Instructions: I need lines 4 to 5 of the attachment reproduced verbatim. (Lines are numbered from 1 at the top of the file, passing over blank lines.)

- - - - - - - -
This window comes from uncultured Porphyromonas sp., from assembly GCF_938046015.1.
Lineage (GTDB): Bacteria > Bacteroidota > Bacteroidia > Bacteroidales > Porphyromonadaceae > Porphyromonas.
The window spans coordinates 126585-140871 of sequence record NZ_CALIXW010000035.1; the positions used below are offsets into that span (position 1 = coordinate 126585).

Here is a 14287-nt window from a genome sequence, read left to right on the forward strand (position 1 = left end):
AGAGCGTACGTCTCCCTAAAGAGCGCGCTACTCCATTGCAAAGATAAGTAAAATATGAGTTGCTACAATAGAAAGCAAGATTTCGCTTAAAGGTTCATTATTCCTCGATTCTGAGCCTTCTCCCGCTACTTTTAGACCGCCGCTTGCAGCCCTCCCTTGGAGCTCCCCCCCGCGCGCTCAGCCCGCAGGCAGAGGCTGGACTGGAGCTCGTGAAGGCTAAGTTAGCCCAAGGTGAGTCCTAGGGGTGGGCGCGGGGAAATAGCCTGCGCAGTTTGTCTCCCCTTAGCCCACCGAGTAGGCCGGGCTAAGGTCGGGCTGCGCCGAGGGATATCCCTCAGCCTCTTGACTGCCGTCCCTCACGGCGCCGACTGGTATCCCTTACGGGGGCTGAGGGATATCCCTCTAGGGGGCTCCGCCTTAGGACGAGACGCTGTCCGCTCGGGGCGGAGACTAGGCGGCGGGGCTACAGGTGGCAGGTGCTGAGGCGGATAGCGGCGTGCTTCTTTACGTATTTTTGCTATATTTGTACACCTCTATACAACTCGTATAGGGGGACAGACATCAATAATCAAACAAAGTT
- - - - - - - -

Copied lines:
Here is a 14287-nt window from a genome sequence, read left to right on the forward strand (position 1 = left end):
AGAGCGTACGTCTCCCTAAAGAGCGCGCTACTCCATTGCAAAGATAAGTAAAATATGAGTTGCTACAATAGAAAGCAAGATTTCGCTTAAAGGTTCATTATTCCTCGATTCTGAGCCTTCTCCCGCTACTTTTAGACCGCCGCTTGCAGCCCTCCCTTGGAGCTCCCCCCCGCGCGCTCAGCCCGCAGGCAGAGGCTGGACTGGAGCTCGTGAAGGCTAAGTTAGCCCAAGGTGAGTCCTAGGGGTGGGCGCGGGGAAATAGCCTGCGCAGTTTGTCTCCCCTTAGCCCACCGAGTAGGCCGGGCTAAGGTCGGGCTGCGCCGAGGGATATCCCTCAGCCTCTTGACTGCCGTCCCTCACGGCGCCGACTGGTATCCCTTACGGGGGCTGAGGGATATCCCTCTAGGGGGCTCCGCCTTAGGACGAGACGCTGTCCGCTCGGGGCGGAGACTAGGCGGCGGGGCTACAGGTGGCAGGTGCTGAGGCGGATAGCGGCGTGCTTCTTTACGTATTTTTGCTATATTTGTACACCTCTATACAACTCGTATAGGGGGACAGACATCAATAATCAAACAAAGTT